The good news for the world as a whole does not mean that every region of the world has received the same benefits or that the process of economic growth is necessarily smooth. Table 2 contrasts the evolution of GDP per capita in Sub-Saharan Africa with that of the world as a whole. Global rates look great in part because of the positive experiences of India and China, which have been growing dramatically. Africa has not been as fortunate. We include data only for 1980-2010. The older data for Sub-Saharan Africa is suspect due to the limited data collection capacity of some of those nations; very new data may contain errors that will require revision later.

The statistics tell a strong story. While the global GDP per capita grew substantially from 1980-2000, in Africa, per capita income actually fell. Growth returned in 2000-10, but the rate of improvement in standards of living in Africa was far less than that experienced elsewhere in the world as a whole. It is not hard to find other nations and regions that have had similar adverse experiences.

In the wake of the debt crisis of the 1980s and early 90s, the strict austerity and structural adjustment programmes imposed on debtor nations by the International Monetary Fund and the World Bank resulted in a ‘lost decade of development’ – or more – for most of Latin America and Sub-Saharan Africa.

South-East Asian economies took a hard hit from the financial crisis that began in 1997 with a speculators’ run on the Thai baht, then in September 2008 Wall Street plunged not only the USA but virtually the entire world into the Great Recession, from which many countries – and individuals – still are struggling to emerge.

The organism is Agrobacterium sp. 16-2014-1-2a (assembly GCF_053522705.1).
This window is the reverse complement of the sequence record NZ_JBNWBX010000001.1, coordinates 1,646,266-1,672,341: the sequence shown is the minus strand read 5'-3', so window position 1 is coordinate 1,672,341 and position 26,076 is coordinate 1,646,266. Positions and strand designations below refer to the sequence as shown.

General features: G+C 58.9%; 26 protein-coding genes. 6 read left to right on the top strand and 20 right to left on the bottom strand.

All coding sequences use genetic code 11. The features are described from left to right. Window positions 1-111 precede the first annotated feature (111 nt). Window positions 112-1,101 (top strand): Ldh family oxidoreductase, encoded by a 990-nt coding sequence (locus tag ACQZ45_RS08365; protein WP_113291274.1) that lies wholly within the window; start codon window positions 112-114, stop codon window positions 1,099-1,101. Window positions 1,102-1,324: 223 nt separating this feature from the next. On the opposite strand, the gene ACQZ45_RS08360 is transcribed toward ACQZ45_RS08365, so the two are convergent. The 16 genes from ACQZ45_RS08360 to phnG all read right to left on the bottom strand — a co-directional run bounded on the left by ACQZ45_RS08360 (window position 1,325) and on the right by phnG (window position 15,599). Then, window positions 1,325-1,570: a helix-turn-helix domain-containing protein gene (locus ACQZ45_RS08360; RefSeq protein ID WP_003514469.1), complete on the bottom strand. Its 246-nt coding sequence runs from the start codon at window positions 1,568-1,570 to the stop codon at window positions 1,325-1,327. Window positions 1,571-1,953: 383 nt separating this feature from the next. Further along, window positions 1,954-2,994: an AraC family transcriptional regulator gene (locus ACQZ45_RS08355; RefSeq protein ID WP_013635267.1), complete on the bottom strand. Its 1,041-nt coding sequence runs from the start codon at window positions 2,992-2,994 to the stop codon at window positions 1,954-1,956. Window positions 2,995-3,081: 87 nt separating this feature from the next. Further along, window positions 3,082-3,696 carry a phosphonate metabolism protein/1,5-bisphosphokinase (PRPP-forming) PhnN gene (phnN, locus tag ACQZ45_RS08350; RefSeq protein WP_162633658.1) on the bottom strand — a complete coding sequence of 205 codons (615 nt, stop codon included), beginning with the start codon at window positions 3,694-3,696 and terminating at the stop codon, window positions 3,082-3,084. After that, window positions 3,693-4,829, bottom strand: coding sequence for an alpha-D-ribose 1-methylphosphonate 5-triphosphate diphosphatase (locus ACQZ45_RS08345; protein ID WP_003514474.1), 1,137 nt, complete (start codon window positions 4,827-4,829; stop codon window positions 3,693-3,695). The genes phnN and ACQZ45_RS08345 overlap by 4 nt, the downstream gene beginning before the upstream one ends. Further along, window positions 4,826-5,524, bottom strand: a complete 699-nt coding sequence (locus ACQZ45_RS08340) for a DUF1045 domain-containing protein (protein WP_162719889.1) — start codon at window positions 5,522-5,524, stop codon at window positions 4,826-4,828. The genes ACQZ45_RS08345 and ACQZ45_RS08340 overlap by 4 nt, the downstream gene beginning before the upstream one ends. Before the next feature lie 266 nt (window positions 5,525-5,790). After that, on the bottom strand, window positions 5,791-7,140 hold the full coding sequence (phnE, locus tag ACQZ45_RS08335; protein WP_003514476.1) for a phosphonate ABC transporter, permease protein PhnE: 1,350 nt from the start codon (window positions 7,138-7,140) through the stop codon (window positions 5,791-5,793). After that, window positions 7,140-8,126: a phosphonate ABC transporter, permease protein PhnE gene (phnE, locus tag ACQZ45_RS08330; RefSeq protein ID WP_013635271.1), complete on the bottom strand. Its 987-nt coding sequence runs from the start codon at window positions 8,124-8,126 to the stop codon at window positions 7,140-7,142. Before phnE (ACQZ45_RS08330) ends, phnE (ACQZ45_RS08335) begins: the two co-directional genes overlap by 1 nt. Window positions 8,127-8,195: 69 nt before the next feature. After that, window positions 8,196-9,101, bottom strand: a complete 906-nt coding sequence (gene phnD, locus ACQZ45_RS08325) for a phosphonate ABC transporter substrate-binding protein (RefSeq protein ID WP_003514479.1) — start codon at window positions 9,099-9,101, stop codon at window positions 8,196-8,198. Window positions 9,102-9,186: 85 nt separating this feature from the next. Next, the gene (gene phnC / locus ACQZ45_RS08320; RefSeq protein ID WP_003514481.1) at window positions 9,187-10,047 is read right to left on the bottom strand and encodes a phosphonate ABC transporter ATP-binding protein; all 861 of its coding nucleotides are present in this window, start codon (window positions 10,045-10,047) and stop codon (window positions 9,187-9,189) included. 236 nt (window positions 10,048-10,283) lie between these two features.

It means that despite the robust long-term economic development of the world, the development process itself is challenged, with constant obstacles in every historical era and in every nation. It has overcome these obstacles in the past; there is no guarantee it will overcome these obstacles in the future.

The economic health of the world is like the medical health of human beings. Many readers will be in perfect health. Some of you are young and are probably in peak physical condition; if you are currently training you may even become stronger in the future. This does not mean you will live forever or that you will never have health problems. You drive cars and manage to avoid auto accidents. You get infections, which you overcome either naturally or with antibiotics. You enjoy recreational food and drink without having heart attacks or cirrhosis of the liver. At some (hopefully distant) point, you encounter the auto accident, or the infection or the attack on an organ that your body can’t cope with, and you will slide into illness and death.

Development is no different. It has survived the bank failures of the 19th century, low levels of education throughout the world, world wars, the population bomb and any number of international debt crises – and somehow come out on top. Every nation has seen some growth – even in the areas facing the worst exploitation by the wealthy nations or the worst innate ecological or social obstacles. But there is no guarantee that either the challenges of the present day, or the challenges of the future, will produce benignly beneficent outcomes. Just as the prosperity of the Roman Empire was followed by the Dark Ages with 800 years of poverty, the current growth associated with the rise of capitalist development in our modern age may be followed by its own Dark Ages if we encounter an obstacle to development that cannot be overcome.

If development were to ever face such severe obstacles and to produce sustained long-term stagnant or declining economic growth, this would be a crisis in development.

This article is an extract of Development in Crisis: Threats to Human Well-being in the Global South and Global North, published by Routledge.

About the author:

Samuel Cohn is professor of sociology at Texas A&M University. Rae Lesser Blumberg is William R. Kenan, Jr professor of sociology at the University of Virginia.